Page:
[CR]in the aftermath

Example: Framebuilding:Brazing Technique
From: "swampmtn" <swampmtn@siscom.net>
To: <classicrendezvous@bikelist.org>
Date: Thu, 13 Sep 2001 02:09:17 -0400
Subject: [CR]in the aftermath

Most of us here are still struggling to comprehend the magnitude of yesterday's disasters.

My young friend Christi still hasn't heard from her brother, a Wall Street stock broker. Tonight she's driving back to Boston to be with her parents... I pray they'll have good news waiting for her there.

Work was back to business this morning, with only the occasional check of the television in the conference room to see if they'd pulled any survivors from the rubble. I did my morning paperwork, work on a design project, contacted some shipping firms, dug through old shop files for info. Funny how yesterday it felt as though nothing would ever be normal again; while today was already 95% back to normal. I find that truly amazing.

I went to the Wednesday night training ride after work... all the usual suspects were there. No one was moping around. The evening seemed almost normal. I had to get out on the bike - I had to spend some time concentrating on something familiar, something which has always served me well as a form of therapy.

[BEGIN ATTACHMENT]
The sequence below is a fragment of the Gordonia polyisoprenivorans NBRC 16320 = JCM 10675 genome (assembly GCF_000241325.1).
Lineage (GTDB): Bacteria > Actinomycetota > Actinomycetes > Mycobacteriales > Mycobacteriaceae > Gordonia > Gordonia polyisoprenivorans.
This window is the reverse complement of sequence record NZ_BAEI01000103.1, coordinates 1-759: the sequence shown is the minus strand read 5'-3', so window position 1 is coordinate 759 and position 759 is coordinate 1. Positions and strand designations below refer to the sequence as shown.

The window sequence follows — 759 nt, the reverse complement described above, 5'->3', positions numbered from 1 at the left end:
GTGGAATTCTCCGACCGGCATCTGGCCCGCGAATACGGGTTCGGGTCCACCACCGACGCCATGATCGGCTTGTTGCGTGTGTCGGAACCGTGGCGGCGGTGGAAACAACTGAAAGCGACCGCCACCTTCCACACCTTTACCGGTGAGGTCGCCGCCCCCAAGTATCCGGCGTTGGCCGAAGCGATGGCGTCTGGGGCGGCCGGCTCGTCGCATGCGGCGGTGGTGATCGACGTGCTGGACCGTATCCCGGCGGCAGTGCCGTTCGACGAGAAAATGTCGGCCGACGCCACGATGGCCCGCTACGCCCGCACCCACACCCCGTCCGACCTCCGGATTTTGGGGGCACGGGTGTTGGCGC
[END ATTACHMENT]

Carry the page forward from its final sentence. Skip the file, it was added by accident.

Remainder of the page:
I never realized until yesterday how much time I spend looking up into the sky, noting the shape and speed and direction of the contrails left by airliners. I guess after 20+ years of riding, I've unconsciously learned to use them as weather indicators, so I felt a little off balance today, with no contrails overhead.

After the ride I went to into town for "karaoke night" at the pub. The place was packed, and although I don't care that much for karaoke, it was reassuring to get away from the television, and to be in a crowded room with singing and dancing and laughing.

Except for a few friends still stranded at distant airports, things in this part of the Midwest seem little-changed by yesterday's tragedy.

I'm sure the mood is very different in NYC and DC, but if terrorists thought they'd destroy our morale yesterday, they've made a horribly miscalculation.

No more warplanes over my hometown tonight.

Looking out my window now, I can't see any navigation lights in the clear night sky - that's another first.

I pray tonight that all of your friends and loved ones are safe and well.

Aldo Ross
Monroe, Ohio